Parshat Terumah

Parshat Terumah
Shemot 25:8
And let them make Me a sanctuary that I may dwell among them.
Ibn Ezra
It was called a Sanctuary (literally “a place of holiness”) because it was the dwelling place of the Holy Name.
Shemot 25:2
Tell the Israelite people to bring Me gifts; you shall accept gifts for Me from every person whose heart so moves them.
Terumah is something set apart; the meaning is: let them set apart from their possessions a voluntary gift in My honor.
Midrash Tanchuma, Terumah 2:1
R. Simeon the son of Lakish explained this verse as follows: Once there were two merchants who were traveling together. One of them held a bolt of silk material in his hand, while the other held some pepper. They said to each other: “Let us exchange our merchandise.” One took the pepper and the other took the silk. What one of them had previously owned was no longer his, and that which the other had owned was, likewise, no longer his. With the law, however, this is not so. If one many studies Tractate Ze’raim, and another Tractate Mo’ed, and they instruct each other, each possesses knowledge of both. Truly, is there any merchandise more valuable that this?
Rabbi Adin Steinsaltz
it does not say “in it” but “in their midst”. (Alshekh) … Its sanctity is not due to its structure or to the materials from which it is built, but to the fact that the Jewish people resides around it.
In essence, this is true of every sacred object. Every holy vessel presents an opportunity to establish a holy connection, but this does not happen automatically; the sanctity exists only when the object is used. … they only receive their inner essence when combined with one’s performance of the mitzvot associated with them. … Therefore, while it is certainly important to deal with the construction of the physical Tabernacle, it is particularly critical to deal with its inner aspect as well: the human tabernacle.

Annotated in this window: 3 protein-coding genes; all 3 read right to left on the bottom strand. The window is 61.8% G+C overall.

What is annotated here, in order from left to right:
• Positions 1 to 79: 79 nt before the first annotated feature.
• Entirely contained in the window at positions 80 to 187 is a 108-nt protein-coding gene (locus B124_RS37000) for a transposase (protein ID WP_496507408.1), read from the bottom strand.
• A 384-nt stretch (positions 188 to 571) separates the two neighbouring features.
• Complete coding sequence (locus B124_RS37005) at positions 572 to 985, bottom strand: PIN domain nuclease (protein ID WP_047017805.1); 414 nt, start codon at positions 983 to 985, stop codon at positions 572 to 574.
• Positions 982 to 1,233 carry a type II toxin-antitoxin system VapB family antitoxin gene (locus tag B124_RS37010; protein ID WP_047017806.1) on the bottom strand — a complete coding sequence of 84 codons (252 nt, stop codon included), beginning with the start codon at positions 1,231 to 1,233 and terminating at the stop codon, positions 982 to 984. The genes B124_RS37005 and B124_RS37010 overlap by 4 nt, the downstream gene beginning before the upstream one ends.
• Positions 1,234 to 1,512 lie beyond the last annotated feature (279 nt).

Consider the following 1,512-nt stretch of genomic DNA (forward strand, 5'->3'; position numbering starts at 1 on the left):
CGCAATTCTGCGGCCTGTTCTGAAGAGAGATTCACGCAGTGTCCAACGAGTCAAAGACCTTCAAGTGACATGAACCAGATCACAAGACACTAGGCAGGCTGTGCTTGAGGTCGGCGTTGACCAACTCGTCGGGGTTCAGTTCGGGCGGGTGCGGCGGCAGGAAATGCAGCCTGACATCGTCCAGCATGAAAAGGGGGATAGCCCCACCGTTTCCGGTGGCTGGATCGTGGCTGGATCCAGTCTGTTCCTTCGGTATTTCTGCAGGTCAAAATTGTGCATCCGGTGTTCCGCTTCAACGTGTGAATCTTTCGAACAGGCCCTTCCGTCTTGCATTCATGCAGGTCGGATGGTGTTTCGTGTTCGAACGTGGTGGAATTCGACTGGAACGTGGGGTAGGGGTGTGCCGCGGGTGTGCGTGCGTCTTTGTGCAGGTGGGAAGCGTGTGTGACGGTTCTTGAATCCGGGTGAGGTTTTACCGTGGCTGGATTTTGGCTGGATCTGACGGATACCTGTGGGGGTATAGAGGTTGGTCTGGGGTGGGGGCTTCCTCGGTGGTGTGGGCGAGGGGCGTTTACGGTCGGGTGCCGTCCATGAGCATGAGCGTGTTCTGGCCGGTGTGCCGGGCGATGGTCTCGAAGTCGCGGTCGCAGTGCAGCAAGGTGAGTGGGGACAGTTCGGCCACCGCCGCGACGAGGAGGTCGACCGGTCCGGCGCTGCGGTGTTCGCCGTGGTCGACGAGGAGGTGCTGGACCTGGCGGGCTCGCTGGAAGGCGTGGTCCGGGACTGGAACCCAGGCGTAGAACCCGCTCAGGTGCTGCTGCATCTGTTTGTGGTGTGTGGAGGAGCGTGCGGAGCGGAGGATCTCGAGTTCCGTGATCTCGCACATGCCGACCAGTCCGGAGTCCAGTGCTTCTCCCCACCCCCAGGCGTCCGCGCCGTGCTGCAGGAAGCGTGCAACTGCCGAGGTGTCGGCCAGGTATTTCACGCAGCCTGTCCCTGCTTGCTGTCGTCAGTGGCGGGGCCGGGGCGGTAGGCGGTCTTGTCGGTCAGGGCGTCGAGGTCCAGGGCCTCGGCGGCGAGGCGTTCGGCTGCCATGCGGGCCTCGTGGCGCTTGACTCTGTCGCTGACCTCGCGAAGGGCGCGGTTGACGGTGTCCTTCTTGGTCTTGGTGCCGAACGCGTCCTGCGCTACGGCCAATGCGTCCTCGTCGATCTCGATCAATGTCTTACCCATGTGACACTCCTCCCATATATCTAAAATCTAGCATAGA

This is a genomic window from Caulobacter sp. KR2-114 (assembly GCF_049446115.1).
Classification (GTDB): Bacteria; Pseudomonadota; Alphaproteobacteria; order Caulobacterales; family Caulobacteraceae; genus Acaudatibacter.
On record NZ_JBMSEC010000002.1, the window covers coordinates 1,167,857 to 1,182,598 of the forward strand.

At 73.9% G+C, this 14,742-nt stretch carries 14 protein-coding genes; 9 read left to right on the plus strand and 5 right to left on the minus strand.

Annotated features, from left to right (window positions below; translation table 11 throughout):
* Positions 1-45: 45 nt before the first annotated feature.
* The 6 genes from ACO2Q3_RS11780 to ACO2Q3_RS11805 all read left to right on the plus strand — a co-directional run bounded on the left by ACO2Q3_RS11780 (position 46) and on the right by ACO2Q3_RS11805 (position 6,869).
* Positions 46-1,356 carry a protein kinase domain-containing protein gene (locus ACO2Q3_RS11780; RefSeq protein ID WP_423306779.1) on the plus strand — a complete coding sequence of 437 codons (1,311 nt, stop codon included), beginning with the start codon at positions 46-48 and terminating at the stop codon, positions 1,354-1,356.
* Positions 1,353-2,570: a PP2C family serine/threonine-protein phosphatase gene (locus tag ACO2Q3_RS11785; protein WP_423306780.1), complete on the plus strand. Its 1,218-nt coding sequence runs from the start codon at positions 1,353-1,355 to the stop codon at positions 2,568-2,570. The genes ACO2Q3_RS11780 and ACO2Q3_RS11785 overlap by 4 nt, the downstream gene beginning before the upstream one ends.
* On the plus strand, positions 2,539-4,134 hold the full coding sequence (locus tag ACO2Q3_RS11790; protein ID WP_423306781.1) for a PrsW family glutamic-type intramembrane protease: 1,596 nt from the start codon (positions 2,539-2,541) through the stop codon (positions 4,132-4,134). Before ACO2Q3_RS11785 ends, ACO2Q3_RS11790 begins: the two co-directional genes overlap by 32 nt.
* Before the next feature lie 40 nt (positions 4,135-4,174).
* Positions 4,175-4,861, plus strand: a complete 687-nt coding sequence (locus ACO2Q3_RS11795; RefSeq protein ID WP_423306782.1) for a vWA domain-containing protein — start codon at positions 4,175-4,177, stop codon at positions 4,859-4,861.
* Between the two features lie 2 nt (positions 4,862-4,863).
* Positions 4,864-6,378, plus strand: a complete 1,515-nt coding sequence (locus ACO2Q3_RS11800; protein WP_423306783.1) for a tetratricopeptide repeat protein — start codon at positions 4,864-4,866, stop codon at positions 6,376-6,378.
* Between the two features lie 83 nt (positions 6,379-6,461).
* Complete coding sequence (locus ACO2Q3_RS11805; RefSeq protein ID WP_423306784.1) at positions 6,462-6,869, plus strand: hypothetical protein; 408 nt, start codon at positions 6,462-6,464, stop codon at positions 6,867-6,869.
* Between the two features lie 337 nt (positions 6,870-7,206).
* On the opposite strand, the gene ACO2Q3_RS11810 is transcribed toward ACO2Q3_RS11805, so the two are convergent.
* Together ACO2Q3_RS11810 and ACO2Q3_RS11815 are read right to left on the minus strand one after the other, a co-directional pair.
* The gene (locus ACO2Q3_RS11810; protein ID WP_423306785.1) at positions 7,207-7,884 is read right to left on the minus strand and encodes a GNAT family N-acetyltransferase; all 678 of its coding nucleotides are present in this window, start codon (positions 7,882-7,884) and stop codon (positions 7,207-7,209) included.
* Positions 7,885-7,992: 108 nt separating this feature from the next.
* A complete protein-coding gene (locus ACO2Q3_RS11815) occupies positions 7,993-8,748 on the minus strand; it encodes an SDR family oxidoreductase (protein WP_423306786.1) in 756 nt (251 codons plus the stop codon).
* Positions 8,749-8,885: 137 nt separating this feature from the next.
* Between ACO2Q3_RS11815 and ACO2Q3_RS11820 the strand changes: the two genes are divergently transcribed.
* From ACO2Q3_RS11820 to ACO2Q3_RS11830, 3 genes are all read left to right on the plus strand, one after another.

…the Tabernacle was based precisely on the totality of what the people have inside them, on each person’s generosity and capacity for giving: the small and the great, the rich and the generous. From the combination of all of them, from top to bottom, a sanctuary is made, and in the entirety of what is built, God’s glory resides.
Rabbi Yehudah Leib
Thus they said: “This is my God and I will enshrine Him” (Shemot 15:2), meaning that I will make [myself into] a shrine for Him. The children of Israel themselves were a foundation for “Your dwelling”! But after the sin [of the Golden Calf]: “Let them make Me a sanctuary” (Shemot 25:8), and [only] through it “I will dwell in their midst.”
…on the holy Sabbath there is a revelation of holiness like that before the sin, and there is no need for the “reduction” of a sanctuary.
Thus it was surely not for naught that God said: “Let them bring Me gifts.” They were filled with longing to return to their prior rung, that which they had attained as they received the Torah. But because of the sin, they just weren’t able to reach it. Then God was compassionate with them and gave them the idea  of the mishkan and its vessels.
…each one of Israel has a particular portion within Torah, yet it is also Torah that joins all our souls together.
[there is a parable] of two merchants, one who has silk and the other peppers. Once they exchange their goods, each is again deprived of that which the other has. But if there are two scholars, one who has mastered the Order of Seeds, and the other who knows the Order of Festivals, once they teach each other, each has both orders.
The same was true in building of the tabernacle. Each one gave his own offering, but they were all joined together by the tabernacle, until they became one. Only then did they merit Shekhinah’s presence.